Purpose - The purpose of this paper is to investigate the impact of different categories of ownership concentration on corporate voluntary disclosure practices in New Zealand.
Design/methodology/approach - The study applies panel data regression analysis to a sample of New Zealand listed companies from 2001 to 2005. Two-stage least squares analysis (2SLS) is conducted. Ownership concentration is categorised into four mutually exclusive ownership structures.
Findings - The paper finds that firm-year observations characterised by financial institutioncontrolled ownership structure tends to make significantly fewer (more) disclosures at high (low) concentration levels supporting expropriation. In contrast, firm-year observations in the high (low) concentration group with government- and management-controlled ownership structures exhibit considerably higher (lower) voluntary disclosure scores, suggesting a positive monitoring effect at high ownership concentration level.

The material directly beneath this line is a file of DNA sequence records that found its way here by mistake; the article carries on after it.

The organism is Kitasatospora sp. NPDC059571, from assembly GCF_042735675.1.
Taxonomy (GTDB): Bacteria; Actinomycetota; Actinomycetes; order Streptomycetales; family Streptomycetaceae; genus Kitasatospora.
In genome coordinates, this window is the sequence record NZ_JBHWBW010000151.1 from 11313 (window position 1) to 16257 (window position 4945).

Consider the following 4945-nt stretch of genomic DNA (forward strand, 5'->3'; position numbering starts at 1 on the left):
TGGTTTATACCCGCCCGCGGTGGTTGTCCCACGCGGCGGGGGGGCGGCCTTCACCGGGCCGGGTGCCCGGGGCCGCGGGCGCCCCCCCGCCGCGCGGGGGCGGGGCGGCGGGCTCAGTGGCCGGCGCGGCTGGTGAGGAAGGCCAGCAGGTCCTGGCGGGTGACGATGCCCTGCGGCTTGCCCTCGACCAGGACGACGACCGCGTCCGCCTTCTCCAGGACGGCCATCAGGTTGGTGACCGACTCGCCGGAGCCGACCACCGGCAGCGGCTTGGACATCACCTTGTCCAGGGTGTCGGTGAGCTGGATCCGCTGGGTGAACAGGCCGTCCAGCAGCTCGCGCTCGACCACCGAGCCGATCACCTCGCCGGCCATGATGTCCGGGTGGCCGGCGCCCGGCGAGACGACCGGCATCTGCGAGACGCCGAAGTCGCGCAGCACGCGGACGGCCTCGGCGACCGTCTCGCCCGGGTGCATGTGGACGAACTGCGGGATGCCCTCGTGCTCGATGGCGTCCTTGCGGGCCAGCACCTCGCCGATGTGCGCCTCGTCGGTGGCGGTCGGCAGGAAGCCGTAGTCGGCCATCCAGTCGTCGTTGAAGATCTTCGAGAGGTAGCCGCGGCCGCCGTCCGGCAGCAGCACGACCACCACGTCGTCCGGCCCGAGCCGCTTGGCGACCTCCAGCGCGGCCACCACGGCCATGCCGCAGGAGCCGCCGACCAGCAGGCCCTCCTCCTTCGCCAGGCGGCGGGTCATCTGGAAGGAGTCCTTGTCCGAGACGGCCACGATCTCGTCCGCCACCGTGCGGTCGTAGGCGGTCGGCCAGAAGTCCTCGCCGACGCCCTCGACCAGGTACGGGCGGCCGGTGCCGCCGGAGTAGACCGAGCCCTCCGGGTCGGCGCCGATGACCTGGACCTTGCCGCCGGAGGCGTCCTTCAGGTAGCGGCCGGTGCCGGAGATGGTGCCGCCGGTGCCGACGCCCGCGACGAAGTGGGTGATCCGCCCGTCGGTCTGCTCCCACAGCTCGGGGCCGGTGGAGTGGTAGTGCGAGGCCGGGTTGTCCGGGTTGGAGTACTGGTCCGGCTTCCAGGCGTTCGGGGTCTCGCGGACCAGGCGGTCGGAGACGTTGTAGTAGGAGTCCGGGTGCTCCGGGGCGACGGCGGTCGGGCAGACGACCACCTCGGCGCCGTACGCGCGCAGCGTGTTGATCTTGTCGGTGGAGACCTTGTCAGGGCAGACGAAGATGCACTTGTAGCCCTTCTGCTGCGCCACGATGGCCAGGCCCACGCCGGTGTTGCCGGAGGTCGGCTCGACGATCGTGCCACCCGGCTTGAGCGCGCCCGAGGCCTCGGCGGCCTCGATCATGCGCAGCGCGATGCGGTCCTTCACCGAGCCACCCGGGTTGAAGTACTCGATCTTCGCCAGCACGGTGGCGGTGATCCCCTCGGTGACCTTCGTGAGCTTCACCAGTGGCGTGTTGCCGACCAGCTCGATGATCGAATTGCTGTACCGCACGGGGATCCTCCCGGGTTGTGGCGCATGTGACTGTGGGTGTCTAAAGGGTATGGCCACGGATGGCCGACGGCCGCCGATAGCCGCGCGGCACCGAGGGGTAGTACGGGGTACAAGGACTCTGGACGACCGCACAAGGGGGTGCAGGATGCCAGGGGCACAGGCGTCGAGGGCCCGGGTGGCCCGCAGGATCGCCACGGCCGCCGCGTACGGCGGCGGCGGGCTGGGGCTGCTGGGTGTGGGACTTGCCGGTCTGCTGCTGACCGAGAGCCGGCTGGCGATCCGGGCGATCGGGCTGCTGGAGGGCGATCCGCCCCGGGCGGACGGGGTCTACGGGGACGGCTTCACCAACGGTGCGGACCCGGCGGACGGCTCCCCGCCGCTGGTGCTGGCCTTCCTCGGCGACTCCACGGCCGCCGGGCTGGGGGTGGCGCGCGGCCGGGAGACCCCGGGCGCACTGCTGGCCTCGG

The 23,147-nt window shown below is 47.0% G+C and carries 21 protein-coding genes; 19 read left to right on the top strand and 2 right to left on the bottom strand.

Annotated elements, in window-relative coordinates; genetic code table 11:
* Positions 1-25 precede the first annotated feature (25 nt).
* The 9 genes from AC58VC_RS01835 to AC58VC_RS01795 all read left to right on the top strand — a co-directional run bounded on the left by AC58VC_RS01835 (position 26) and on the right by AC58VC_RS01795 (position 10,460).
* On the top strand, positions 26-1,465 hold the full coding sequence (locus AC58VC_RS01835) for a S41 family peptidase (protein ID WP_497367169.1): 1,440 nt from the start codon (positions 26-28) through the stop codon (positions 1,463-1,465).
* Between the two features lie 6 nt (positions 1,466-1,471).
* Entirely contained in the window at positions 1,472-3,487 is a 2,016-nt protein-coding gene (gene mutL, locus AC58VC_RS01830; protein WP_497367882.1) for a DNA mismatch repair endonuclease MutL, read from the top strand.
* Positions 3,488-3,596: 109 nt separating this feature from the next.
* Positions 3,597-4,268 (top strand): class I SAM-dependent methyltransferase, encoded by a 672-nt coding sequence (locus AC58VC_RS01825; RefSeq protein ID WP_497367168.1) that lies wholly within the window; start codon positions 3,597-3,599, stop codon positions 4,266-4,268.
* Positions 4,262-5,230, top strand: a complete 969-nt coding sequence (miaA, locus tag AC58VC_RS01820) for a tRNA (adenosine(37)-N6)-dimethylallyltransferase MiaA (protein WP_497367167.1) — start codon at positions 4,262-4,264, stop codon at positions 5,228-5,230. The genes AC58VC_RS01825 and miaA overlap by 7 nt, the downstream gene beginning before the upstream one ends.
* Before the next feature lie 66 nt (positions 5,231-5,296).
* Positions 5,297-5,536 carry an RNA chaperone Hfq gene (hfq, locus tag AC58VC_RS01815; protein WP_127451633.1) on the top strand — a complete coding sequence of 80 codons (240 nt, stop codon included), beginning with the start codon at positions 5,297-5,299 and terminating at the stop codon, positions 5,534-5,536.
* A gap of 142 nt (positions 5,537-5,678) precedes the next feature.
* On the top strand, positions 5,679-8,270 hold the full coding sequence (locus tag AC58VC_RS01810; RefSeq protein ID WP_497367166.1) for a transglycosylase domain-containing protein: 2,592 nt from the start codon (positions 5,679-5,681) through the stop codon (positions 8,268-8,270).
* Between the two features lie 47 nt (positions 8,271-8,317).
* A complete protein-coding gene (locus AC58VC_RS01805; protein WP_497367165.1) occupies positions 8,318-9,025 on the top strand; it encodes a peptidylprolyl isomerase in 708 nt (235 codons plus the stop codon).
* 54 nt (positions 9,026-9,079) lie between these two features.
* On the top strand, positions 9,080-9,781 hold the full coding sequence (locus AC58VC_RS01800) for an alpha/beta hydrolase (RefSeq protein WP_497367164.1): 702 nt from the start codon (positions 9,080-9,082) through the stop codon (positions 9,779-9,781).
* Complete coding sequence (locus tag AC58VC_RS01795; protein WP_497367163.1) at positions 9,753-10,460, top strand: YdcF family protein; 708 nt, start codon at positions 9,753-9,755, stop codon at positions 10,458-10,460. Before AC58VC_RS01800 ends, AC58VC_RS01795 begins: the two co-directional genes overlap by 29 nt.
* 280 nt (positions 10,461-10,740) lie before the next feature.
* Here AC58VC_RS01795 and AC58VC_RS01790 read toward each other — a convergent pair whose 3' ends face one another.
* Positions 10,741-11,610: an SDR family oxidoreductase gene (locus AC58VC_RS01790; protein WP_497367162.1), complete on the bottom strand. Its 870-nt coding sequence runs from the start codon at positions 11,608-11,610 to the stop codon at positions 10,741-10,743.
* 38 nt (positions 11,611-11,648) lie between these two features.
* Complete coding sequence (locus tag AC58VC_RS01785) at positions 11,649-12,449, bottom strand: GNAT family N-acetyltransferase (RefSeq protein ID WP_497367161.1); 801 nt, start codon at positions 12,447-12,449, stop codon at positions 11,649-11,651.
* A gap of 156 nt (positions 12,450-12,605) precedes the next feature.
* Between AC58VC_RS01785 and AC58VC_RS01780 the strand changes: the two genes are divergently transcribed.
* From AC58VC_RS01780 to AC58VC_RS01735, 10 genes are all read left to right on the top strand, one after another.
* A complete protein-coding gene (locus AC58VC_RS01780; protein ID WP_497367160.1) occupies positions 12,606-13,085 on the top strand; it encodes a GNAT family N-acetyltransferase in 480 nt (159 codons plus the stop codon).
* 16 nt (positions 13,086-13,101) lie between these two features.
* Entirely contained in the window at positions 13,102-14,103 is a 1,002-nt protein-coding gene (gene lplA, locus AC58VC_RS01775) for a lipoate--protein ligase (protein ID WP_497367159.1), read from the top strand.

Research limitations/implications - The results provide evidence for the proposition that the efficiency of large block holders' monitoring varies with the level of ownership concentration.
Practical implications - To promote transparency in capital markets, regulators can encourage or discourage certain types of large shareholding, while monitoring the level of ownership concentration by means of regulation. Investors, especially less sophisticated retail investors, will benefit from the findings that different ownership groups affect disclosure policies differently.
Originality/value - The findings strengthen the importance of differentiating ownership structures into various classes to infer the real impact of differential controlling properties on managerial disclosure decisions. Furthermore, the results reveal that the relationship between ownership concentration and voluntary disclosure practices has a non-linear pattern.
- New Zealand
- Structural analysis